James L. Elliot

Summary

Minor planets discovered: 7 [1]
see § List of discovered minor planets

James Ludlow Elliot (June 17, 1943 – March 3, 2011) was an American astronomer and scientist who, as part of a team, discovered the rings around the planet Uranus.[2][3] Elliot was also part of a team that observed global warming on Triton, the largest moon of Neptune.[4][5]

Career

Elliot was born in 1943 in Columbus, Ohio and received his S.B. degree from the Massachusetts Institute of Technology (MIT) in 1965 and his Ph.D. degree from Harvard University in 1972. He held a postdoctoral position in Laboratory for Planetary Studies at Cornell University, and joined the faculty of Cornell's Astronomy Department in 1977. After he discovered Uranus's rings alongside Edward Dunham and Douglas Mink at Cornell, he returned to MIT in 1978 to serve as Professor of Physics, Professor of Earth, Atmospheric, and Planetary Sciences, and Director of the George R. Wallace, Jr. Astrophysical Observatory until his death on March 3, 2011.[6]

There is some debate on whether Elliot, et al. discovered the rings of Uranus, or whether William Herschel made an observation in 1797.[7] However, scientific consensus seems to support Elliot as the discoverer.[8]

Honors

List of discovered minor planets

Elliot is credited by the Minor Planet Center with the discovery of seven minor planets,[1] including the trans-Neptunian object (95625) 2002 GX32, which he co-discovered at CTIO in 2002.[11]

(95625) 2002 GX32 8 April 2002 list[A][B]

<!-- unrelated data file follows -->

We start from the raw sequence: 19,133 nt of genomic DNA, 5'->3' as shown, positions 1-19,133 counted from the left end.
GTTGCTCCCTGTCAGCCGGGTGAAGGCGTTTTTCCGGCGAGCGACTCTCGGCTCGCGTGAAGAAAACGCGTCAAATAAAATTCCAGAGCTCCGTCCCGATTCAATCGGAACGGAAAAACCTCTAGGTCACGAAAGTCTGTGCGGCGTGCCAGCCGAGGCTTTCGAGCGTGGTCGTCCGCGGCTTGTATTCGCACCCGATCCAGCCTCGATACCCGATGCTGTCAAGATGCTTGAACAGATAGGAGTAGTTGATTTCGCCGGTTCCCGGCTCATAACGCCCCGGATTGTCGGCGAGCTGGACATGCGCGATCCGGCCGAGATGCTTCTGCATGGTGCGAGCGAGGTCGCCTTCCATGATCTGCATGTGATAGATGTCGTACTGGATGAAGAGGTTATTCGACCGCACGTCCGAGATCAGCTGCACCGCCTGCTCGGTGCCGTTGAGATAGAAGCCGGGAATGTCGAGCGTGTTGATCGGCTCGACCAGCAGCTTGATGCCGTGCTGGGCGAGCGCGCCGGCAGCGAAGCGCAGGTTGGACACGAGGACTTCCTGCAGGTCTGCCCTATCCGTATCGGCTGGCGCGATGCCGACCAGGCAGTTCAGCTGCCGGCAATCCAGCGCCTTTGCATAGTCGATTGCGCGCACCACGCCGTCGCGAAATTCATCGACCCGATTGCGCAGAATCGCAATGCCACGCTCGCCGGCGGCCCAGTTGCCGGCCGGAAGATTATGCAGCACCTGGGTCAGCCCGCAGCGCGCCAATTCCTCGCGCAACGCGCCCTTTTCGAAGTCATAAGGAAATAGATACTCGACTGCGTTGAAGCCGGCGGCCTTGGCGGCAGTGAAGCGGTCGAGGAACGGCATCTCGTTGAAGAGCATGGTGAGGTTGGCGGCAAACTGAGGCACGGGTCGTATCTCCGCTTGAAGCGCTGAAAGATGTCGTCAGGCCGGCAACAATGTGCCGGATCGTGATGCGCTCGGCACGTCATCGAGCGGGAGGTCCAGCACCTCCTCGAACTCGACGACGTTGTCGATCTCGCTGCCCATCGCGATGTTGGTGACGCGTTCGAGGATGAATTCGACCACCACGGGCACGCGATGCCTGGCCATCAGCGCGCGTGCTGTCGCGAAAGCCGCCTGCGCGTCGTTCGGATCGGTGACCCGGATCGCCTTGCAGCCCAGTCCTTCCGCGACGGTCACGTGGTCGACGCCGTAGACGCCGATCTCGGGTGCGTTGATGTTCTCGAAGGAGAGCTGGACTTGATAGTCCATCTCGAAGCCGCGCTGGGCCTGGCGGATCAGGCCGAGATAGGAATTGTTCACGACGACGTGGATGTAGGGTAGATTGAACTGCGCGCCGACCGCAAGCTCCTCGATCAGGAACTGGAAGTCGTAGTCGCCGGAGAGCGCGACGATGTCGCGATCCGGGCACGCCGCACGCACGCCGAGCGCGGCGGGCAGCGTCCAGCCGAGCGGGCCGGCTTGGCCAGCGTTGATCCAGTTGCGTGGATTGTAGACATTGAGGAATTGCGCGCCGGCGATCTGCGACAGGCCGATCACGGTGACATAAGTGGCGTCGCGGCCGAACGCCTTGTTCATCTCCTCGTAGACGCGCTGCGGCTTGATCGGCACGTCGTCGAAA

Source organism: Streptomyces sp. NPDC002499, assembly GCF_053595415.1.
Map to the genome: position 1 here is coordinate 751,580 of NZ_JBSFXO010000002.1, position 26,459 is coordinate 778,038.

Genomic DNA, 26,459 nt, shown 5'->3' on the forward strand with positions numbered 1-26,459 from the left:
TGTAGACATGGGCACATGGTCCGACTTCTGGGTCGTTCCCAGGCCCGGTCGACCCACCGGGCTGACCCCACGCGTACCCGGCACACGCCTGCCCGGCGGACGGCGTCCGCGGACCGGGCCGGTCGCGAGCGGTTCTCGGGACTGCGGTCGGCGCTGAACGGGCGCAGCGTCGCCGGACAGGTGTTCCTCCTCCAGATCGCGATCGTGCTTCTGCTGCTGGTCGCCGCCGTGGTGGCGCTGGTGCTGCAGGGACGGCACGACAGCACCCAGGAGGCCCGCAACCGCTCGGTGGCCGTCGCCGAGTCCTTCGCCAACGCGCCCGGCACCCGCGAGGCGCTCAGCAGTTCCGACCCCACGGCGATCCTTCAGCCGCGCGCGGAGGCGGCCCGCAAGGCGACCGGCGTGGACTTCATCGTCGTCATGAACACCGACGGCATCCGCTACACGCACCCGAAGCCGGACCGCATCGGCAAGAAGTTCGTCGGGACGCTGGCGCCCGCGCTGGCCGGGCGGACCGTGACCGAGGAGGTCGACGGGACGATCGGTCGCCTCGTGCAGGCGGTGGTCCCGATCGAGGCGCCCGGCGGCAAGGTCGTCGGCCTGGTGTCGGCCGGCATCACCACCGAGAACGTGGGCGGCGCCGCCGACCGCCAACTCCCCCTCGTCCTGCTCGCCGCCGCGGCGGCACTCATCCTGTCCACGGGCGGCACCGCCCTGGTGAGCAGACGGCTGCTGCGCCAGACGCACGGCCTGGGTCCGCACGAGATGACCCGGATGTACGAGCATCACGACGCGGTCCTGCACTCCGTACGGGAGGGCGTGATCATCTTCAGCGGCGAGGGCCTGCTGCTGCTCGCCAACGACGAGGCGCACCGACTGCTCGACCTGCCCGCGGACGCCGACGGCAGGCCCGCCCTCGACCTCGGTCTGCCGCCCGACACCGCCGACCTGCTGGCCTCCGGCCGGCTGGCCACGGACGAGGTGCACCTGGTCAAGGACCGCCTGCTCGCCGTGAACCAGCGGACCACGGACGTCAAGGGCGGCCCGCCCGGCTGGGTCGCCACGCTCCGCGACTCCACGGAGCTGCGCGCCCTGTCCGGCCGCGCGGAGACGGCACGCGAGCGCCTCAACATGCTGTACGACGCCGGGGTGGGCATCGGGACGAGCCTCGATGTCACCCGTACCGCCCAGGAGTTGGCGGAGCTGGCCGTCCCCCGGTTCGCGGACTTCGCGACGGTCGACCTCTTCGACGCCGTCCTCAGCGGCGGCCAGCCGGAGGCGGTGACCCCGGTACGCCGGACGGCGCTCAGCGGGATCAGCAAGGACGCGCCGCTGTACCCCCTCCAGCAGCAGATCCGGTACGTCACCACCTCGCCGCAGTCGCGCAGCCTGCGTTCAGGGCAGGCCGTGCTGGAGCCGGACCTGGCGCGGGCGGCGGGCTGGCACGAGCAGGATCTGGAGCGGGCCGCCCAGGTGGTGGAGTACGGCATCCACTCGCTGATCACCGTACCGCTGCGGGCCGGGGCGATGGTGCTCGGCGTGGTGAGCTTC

(541312) 2011 FU46 22 May 2001 list[C]
(542458) 2013 CQ189 22 May 2001 list[C]
(542569) 2013 EG112 23 May 2001 list[C]
(543629) 2014 OV131 23 May 2001 list[C]
(544322) 2014 UX86 24 May 2001 list[C]
(545532) 2011 PL9 23 May 2001 list[C]
Co-discovery made with:
A M. W. Buie
B A. B. Jordan
C L. H. Wasserman

See also

References

  1. ^ a b "Minor Planet Discoverers (by number)". Minor Planet Center. June 20, 2016. Retrieved August 10, 2016.
  2. ^ Elliot, J. L.; Dunham, E.; Mink, D. (May 1977). "The rings of Uranus". Nature. 267 (5609): 328–330. Bibcode:1977Natur.267..328E. doi:10.1038/267328a0. ISSN 0028-0836. S2CID 4194104.
  3. ^ a b Schmadel, Lutz D. (2007). "(3193) Elliot". Dictionary of Minor Planet Names – (3193) Elliot. Springer Berlin Heidelberg. p. 265. doi:10.1007/978-3-540-29925-7_3194. ISBN 978-3-540-00238-3.
  4. ^ HubbleSite - NewsCenter - Hubble Space Telescope Helps Find Evidence that Neptune's Largest Moon Is Warming Up (06/24/1998) - Release Text
  5. ^ Elliot, J. L., H. B. Hammel, L. H. Wasserman, O. G. Franz, S. W. McDonald, M. J. Person, C. B. Olkin, E. W. Dunham, J. R. Spencer, J. A. Stansberry, M. W. Buie, J. M. Pasachoff, B. A. Babcock, T. H. McConnochie, Global warming on Triton, Nature, 393, 765-767, 1998
  6. ^ EAPS, physics professor James Elliot dies at 67
  7. ^ Rincon, Paul (April 18, 2007). "Uranus rings 'were seen in 1700s'". BBC News.
  8. ^ "Did William Herschel Discover The Rings Of Uranus In The 18th Century?". Physorg.com. 2007. Retrieved June 20, 2007.
  9. ^ "MPC/MPO/MPS Archive". Minor Planet Center. Retrieved June 23, 2020.
  10. ^ "Pluto's Features Receive First Official Names". agu.org. Retrieved September 23, 2017.
  11. ^ "95625 (2002 GX32)". Minor Planet Center. Retrieved July 13, 2016.